Failure to fit in

Everyone has at least one minority taste — a love of some obscure discipline that the vast majority of the public find uninteresting or unimportant. It could be stamp collecting or motocross racing. The majority watch popular shows on TV, listen to Top-40 music and read best-sellers. But pick any individual from such an audience, and you’ll find at least one out-of-the-way obsession. Surfing, perhaps, or Civil War re-enacting. 

For those lucky or persistent enough, this may turn out to be a vocation: Universities are full of those who have turned their love of Medieval linguistics or non-Newtonian physics into a meal ticket. In fact, this is where we expect to find these eccentrics. It is their niche. 

But there are a few of us, a benighted few, whose lives are made up entirely out of the odder corners of life, who have almost no popular tastes and have not turned our weird fascinations into a job. We are the outcasts who love all those things that normal people find irrelevant, and we bury ourselves in the obscure, arcane, esoteric, hermetic or recondite. 

I cannot speak for others of our brotherhood (and sisterhood), but I’m afraid I was born that way. It was not a reaction to anything — no childhood traumas drove me away from things popular; no deprivations led me to seek fulfillment in those oddments of culture I find so absorbing. 

From as long back as I  can remember, my interests were not those of my peers. I heard classmates complain about school, having to learn things they didn’t feel they would ever need to know in life. And I admit, it is very seldom I have ever needed to calculate the area of a circle. But I loved school from first grade on.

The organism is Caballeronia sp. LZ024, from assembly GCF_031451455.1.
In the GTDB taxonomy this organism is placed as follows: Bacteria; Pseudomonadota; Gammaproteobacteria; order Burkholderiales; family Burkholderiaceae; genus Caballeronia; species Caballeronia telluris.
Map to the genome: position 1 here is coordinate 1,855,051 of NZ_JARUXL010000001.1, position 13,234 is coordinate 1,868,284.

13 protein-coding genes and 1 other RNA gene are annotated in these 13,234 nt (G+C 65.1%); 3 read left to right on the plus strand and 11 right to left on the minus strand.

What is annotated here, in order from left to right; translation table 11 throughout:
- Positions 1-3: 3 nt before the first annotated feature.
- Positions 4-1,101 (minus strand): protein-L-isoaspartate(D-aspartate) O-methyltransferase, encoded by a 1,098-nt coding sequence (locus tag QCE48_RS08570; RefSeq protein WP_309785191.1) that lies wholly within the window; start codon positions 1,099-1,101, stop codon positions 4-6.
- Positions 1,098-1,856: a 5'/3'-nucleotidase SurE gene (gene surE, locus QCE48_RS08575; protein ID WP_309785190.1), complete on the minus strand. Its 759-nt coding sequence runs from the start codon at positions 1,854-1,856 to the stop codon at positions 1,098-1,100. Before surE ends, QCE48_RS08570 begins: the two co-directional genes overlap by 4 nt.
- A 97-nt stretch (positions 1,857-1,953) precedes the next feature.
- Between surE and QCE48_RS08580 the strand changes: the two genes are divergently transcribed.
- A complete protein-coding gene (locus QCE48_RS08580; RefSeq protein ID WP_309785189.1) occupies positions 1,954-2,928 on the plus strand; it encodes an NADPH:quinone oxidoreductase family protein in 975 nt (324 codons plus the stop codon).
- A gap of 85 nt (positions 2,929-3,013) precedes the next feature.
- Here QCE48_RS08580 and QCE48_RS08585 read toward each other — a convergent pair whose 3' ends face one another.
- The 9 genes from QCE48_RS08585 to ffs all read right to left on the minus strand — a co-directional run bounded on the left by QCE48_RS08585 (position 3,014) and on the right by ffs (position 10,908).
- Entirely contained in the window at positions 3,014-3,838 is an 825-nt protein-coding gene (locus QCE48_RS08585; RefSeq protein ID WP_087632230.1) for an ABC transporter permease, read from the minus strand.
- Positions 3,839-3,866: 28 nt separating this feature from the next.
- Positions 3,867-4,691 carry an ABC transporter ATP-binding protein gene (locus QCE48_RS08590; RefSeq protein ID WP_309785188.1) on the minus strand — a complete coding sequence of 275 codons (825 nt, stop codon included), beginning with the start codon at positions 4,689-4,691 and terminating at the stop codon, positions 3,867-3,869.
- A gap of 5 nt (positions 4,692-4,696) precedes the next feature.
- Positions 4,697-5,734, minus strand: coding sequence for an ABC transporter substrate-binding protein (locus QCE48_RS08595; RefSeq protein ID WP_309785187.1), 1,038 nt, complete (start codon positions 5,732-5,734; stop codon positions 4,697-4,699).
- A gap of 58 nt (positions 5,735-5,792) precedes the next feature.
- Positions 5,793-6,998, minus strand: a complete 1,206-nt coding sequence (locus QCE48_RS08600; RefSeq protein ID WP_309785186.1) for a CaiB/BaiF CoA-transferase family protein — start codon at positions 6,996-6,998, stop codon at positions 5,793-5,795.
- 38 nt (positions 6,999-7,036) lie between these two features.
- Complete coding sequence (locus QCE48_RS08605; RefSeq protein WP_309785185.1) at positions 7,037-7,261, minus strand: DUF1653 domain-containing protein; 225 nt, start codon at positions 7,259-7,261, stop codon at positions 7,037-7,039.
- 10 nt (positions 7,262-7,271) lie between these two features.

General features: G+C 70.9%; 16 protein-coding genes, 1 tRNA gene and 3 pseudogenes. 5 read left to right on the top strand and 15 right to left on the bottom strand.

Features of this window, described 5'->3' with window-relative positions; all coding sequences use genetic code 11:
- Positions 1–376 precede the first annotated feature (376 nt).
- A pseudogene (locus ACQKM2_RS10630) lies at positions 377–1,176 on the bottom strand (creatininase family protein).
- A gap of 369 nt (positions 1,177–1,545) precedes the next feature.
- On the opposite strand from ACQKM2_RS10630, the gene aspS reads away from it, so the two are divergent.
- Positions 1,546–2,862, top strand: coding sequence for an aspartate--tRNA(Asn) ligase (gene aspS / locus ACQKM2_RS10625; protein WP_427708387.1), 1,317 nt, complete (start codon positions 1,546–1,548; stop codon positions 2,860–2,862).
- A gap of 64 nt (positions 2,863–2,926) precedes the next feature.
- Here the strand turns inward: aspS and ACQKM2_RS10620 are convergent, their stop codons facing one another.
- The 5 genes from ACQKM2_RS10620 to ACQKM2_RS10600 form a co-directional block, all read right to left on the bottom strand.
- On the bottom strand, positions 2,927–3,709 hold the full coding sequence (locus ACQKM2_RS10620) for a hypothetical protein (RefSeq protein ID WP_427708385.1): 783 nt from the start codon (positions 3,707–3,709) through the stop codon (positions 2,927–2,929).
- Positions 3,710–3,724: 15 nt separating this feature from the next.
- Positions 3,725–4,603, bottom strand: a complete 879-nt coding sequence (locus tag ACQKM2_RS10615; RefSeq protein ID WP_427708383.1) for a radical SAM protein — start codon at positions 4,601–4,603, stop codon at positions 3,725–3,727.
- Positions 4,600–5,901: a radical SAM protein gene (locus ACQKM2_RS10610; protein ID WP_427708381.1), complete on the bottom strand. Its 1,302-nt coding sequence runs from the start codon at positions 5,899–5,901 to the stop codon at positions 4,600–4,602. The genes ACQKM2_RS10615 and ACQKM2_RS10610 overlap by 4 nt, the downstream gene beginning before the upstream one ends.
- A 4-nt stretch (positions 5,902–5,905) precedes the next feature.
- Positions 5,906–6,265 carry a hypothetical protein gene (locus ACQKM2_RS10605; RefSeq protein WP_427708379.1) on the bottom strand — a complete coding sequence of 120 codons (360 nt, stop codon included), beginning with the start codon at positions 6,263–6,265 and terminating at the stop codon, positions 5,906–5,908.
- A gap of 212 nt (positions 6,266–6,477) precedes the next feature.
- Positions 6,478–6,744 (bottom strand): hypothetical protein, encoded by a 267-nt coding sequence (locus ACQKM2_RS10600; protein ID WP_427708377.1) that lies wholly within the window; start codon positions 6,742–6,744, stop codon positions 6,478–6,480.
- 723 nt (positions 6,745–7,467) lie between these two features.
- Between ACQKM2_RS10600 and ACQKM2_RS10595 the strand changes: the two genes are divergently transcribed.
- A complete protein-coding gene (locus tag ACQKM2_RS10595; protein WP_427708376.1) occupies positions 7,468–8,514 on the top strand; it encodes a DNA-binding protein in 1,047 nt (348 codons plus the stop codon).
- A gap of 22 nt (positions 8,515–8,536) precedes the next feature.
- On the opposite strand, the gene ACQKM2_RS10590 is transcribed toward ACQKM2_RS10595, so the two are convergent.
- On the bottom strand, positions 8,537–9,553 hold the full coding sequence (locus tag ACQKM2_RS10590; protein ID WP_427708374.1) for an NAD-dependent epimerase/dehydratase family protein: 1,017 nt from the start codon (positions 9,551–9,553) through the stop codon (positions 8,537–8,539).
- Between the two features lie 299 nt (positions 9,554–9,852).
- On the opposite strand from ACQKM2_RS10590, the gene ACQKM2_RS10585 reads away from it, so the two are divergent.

In the early grades, I adored diagraming sentences. I spent free moments between classes in the school library. I never found sports persuasive. I was in dire peril of losing myself in something as abstruse as lepidoptery or studying the history of bottle making. In third grade, I could tell you anything you wished to know about the Mesozoic Era — rather more than you would wish to know, really. 

I grew up just outside New York City, and spent many fine hours at the American Museum of Natural History, in its darker recesses, and at the Hayden Planetarium. 

As a teenager, when everyone else was listening to Paul Anka or Chubby Checker. I was listening to Leonard Bernstein. My Four Seasons was Antonio Vivaldi, not Frankie Valli. My make-out music was Stravinsky.  Honestly; I’m not making that up. 

I am not claiming special merit for my tastes. There is great value in the best pop music, and some of our classic authors were best-sellers in their own time. So I’m not making a case for being high-brow, but rather confessing my own weirdness, my own unfitness for human society.